As circuit dimensions continue to shrink for CMOS technology, the available power supply voltage levels also decrease to avoid damaging circuit components. For example, it is conventional to have CMOS circuitry that cannot tolerate voltages greater than 3.3 V. Indeed, CMOS circuitry has been developed that cannot tolerate voltages greater than 2.5 V. Such relatively-low voltage levels in turn reduce the available current than can be forced through a polycide fuse so that it can be programmed. It is thus conventional to require as much as 200 μs to program a polycide fuse, thereby leading to undesirable delays in programming substantial numbers of such fuses.

Another problem with conventional polycide fuses is reliability. A polycide fuse needs to be reliable in both the programmed and non-programmed states. To be reliable in the non-programmed state, a polycide fuse should consistently have a resistance below the threshold resistance. Conversely, a reliable programmed fuse should consistently have a resistance above the threshold resistance. However, the shrinking dimensions of modern CMOS processes have affected polycide fuse reliability in both the non-programmed and programmed states. In particular, it has been found that commonly-used deposition techniques for making polycide fuses produce a silicon nitride layer having a relatively high hydrogen concentration. It is known that hydrogen contained within deposited silicon nitride may diffuse into adjacent structures and compromise device reliability. For example, plasma-enhanced-chemical-vapor-deposition (PECVD) is widely known to produce silicon nitride having such relatively high hydrogen concentrations. Although increasing PECVD deposition temperature reduces the hydrogen concentration, operation of PECVD above 480° C. is problematic. Another commonly-performed silicon nitride deposition technique, low-pressure-chemical-vapor-deposition (LPCVD), can be performed at much higher temperatures such as 800° C., thereby largely removing free hydrogen from the deposited silicon nitride. However, the use of LPCVD places relatively large stresses on the deposited silicon nitride and underlying structures in the polycide fuse. As a result, it is conventional to produce polycide fuses with silicon nitride layers having relatively high concentrations of hydrogen.

Accordingly, there is need in the art for a polycide fuse having improved reliability and reduced programming time.

SUMMARY

In accordance with an embodiment of the invention, a polycide fuse includes: a polysilicon layer; a silicide layer formed on the polysilicon layer; and a silicon nitride layer formed on the silicide layer, the silicon nitride layer having a relatively low hydrogen concentration and a relatively low mechanical stress.

In accordance with another embodiment of the invention, a method of manufacturing a polycide fuse includes the acts of: forming a polysilicon layer; forming a silicide layer on the polysilicon layer; and forming a silicon nitride layer on the silicide layer using RTCVD.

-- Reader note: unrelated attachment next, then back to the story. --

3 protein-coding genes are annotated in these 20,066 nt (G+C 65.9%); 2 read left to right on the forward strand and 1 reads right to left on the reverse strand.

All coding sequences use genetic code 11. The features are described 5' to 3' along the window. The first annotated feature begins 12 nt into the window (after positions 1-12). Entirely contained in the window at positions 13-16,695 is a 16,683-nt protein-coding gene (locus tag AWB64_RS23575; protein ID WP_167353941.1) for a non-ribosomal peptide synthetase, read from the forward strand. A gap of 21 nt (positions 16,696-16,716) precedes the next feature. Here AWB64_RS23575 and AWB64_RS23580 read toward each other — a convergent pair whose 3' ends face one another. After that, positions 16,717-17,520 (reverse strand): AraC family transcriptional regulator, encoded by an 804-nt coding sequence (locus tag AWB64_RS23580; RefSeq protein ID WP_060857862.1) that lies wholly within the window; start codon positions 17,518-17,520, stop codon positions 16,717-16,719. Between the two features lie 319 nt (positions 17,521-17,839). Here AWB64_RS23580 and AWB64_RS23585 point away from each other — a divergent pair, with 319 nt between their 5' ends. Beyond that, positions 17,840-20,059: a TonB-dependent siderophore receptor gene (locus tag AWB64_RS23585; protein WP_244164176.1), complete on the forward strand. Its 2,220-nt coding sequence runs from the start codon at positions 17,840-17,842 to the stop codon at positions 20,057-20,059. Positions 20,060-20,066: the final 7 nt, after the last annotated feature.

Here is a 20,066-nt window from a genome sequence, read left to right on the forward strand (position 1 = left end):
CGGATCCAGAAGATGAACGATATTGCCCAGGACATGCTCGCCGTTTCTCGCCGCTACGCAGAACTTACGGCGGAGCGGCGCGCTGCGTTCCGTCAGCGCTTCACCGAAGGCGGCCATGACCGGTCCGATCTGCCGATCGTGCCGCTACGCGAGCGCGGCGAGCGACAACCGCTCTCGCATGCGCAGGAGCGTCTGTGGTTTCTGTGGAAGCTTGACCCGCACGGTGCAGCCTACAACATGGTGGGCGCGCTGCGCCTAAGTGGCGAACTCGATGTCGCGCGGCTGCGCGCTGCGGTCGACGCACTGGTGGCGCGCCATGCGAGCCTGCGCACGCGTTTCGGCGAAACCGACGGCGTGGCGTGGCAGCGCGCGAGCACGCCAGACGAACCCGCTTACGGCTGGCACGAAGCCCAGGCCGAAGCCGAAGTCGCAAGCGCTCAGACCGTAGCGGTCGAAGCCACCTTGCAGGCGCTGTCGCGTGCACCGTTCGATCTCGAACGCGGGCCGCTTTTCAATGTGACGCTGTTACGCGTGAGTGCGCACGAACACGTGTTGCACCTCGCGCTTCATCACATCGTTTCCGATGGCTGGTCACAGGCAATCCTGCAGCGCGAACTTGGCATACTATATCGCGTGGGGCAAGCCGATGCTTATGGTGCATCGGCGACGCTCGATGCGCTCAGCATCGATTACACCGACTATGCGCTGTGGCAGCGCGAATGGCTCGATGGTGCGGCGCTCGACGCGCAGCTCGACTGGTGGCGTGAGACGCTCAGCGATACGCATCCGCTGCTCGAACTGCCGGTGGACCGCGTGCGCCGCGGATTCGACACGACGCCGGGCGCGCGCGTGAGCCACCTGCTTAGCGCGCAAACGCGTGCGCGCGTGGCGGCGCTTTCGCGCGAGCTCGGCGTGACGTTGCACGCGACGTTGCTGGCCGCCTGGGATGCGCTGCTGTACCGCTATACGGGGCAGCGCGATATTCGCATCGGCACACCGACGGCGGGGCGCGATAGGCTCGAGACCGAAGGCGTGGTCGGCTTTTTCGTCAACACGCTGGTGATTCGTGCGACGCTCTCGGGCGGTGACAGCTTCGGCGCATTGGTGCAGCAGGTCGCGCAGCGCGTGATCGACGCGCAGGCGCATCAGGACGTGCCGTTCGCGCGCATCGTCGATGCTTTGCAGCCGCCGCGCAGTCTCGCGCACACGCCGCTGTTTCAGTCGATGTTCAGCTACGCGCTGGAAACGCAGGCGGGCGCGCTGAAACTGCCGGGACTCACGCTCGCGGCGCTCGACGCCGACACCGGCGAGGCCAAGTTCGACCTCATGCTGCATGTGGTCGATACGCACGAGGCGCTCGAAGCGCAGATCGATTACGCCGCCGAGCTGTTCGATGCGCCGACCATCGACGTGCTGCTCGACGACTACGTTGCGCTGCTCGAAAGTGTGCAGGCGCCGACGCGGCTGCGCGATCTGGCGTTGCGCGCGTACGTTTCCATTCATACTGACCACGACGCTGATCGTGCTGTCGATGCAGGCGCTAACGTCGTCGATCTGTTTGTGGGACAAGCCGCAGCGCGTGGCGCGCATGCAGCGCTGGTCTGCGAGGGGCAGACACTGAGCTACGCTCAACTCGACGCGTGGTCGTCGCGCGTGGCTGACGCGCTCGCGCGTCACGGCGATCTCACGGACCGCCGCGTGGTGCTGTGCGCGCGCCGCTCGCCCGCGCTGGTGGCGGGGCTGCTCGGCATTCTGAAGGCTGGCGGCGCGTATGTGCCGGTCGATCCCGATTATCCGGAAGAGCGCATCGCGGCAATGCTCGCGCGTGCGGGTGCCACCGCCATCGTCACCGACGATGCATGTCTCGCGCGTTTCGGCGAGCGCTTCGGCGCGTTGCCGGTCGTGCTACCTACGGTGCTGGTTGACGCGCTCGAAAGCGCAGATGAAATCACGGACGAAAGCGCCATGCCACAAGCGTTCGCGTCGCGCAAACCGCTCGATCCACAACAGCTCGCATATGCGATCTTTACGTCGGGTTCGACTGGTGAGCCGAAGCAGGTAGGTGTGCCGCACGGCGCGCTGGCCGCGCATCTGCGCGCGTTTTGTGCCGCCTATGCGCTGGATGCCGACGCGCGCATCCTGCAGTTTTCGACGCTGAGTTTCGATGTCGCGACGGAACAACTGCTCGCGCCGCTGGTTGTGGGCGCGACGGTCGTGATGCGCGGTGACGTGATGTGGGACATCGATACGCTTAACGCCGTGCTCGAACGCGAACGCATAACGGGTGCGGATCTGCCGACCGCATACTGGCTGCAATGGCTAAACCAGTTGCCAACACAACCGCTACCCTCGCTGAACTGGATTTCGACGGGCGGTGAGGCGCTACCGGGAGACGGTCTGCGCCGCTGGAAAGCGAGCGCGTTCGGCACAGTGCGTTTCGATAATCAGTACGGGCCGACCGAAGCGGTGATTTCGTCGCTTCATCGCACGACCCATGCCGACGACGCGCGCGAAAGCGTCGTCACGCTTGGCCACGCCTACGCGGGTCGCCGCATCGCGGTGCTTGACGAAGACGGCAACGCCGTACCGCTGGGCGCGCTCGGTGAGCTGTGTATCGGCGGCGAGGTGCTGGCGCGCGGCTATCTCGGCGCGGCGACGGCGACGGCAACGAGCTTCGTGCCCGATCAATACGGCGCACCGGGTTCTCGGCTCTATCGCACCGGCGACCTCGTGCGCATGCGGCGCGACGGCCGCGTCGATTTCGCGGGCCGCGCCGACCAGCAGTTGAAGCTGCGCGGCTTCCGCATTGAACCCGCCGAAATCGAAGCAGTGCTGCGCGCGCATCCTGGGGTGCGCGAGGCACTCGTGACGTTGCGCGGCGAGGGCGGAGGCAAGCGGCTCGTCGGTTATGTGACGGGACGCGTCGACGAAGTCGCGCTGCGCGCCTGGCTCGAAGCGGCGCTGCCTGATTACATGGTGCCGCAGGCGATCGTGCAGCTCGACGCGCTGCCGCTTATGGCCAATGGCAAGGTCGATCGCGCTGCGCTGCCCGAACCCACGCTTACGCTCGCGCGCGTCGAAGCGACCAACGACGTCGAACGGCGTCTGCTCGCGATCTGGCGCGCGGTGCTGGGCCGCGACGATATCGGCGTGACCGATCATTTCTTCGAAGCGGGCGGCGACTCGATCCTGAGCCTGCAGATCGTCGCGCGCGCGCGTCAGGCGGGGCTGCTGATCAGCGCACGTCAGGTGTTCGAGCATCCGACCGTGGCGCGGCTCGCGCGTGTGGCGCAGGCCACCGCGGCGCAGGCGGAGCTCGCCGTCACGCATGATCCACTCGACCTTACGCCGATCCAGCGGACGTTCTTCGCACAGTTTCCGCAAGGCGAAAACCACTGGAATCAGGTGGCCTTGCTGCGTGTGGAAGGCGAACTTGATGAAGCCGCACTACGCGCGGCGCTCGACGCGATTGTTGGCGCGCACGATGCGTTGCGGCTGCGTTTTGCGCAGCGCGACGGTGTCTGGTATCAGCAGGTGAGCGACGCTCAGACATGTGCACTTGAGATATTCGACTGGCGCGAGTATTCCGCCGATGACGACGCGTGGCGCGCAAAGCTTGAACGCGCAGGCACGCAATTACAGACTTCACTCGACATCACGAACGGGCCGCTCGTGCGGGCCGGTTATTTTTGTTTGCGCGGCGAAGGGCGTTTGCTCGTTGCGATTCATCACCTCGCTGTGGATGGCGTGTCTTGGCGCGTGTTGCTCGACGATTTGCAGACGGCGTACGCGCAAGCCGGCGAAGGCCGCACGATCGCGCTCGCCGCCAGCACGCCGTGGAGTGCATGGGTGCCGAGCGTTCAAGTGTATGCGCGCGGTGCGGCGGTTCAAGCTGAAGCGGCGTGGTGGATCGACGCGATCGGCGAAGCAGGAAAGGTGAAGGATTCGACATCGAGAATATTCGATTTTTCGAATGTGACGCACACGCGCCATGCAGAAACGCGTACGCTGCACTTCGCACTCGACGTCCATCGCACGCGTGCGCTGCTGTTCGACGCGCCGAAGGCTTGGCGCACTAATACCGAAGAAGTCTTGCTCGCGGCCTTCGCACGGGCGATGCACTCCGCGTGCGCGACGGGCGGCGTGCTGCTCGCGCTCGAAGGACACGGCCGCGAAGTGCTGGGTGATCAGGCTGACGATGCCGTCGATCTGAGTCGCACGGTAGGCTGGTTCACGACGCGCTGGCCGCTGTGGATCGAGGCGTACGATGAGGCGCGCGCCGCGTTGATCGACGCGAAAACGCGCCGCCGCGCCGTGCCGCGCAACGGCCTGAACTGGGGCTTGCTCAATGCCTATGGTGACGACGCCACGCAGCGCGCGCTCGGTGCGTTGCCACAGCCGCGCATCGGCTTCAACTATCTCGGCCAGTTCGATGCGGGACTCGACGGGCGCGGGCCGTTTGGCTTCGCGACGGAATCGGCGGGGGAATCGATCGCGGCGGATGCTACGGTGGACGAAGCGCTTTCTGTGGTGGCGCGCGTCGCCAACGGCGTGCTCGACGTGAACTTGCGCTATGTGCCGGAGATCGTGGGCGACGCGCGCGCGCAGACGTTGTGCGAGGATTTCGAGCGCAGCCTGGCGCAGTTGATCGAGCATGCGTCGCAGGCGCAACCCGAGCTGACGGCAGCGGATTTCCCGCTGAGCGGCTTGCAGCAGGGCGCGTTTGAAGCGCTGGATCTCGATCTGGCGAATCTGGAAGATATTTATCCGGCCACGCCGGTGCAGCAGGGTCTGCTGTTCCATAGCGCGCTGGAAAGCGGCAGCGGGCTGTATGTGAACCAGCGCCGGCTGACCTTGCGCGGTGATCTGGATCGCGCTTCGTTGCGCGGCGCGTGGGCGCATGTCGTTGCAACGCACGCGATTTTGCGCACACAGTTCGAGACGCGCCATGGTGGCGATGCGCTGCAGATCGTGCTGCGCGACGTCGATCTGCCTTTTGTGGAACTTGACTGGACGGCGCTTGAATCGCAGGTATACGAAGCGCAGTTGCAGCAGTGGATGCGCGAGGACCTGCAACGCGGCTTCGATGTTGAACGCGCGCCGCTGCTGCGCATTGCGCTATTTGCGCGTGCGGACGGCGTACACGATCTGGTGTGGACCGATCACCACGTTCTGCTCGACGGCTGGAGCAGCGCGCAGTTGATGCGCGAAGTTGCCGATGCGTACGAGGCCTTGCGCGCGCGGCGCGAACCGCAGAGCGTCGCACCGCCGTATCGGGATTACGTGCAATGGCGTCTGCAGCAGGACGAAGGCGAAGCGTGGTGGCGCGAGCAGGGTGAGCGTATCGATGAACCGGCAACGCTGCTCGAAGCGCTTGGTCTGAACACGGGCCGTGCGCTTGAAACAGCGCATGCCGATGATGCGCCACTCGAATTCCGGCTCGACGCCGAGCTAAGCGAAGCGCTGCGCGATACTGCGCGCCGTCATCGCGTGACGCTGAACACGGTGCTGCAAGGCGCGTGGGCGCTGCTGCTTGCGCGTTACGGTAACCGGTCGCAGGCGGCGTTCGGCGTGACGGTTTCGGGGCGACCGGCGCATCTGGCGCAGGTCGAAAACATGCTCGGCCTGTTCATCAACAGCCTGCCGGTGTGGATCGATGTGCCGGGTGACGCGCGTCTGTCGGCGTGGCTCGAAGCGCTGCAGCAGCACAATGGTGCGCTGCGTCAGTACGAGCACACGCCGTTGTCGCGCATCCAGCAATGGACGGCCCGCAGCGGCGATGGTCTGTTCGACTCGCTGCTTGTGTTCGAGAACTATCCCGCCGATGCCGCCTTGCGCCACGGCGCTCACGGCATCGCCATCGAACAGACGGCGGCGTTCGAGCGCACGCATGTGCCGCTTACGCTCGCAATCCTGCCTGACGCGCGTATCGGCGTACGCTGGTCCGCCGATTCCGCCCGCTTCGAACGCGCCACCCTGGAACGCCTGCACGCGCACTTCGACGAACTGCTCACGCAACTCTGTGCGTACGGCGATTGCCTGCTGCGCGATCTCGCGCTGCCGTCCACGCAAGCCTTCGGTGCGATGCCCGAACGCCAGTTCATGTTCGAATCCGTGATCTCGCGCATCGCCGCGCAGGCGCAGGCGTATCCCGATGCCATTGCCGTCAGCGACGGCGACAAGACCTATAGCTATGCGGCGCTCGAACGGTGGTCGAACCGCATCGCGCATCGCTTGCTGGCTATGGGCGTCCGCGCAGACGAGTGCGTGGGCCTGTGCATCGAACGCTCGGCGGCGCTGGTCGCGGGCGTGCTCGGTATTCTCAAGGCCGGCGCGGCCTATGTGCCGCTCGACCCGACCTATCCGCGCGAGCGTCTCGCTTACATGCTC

In accordance with another embodiment of the invention, a polycide fuse includes: a polysilicon layer; a silicide layer formed on the polysilicon layer; and a silicon nitride layer formed on the silicide layer by RTCVD, the silicon nitride layer thereby having a relatively low hydrogen concentration and a relatively low mechanical stress, wherein the polycide fuse includes a cathode, an anode, and a fuse neck joining the cathode and the anode, the fuse neck having a length of at least one micron.

The scope of the invention is defined by the claims, which are incorporated into this section by reference. A more complete understanding of embodiments of the present invention will be afforded to those skilled in the art, as well as a realization of additional advantages thereof, by a consideration of the following detailed description of one or more embodiments. Reference will be made to the appended sheets of drawings that will first be described briefly.

BRIEF DESCRIPTION OF THE DRAWINGS

FIG. 1 is a plan view of a polycide fuse in accordance with an embodiment of the invention.

FIG. 2. is cross-sectional view of the polycide fuse of FIG. 1 taken along line A:A.

FIG. 3 illustrates the transient programming currents for a variety of polycide fuses in accordance with embodiments of the invention.

FIG. 4 illustrates the programmed resistance as a function of the power supply voltage for a polycide fuse in accordance with an embodiment of the invention.

FIG. 5 is a block diagram of a programmable logic device having an OTP memory formed using an array of polycide fuses in accordance with an embodiment of the invention.

Embodiments of the present invention and their advantages are best understood by referring to the detailed description that follows. It should be appreciated that like reference numerals are used to identify like elements illustrated in one or more of the figures.

DETAILED DESCRIPTION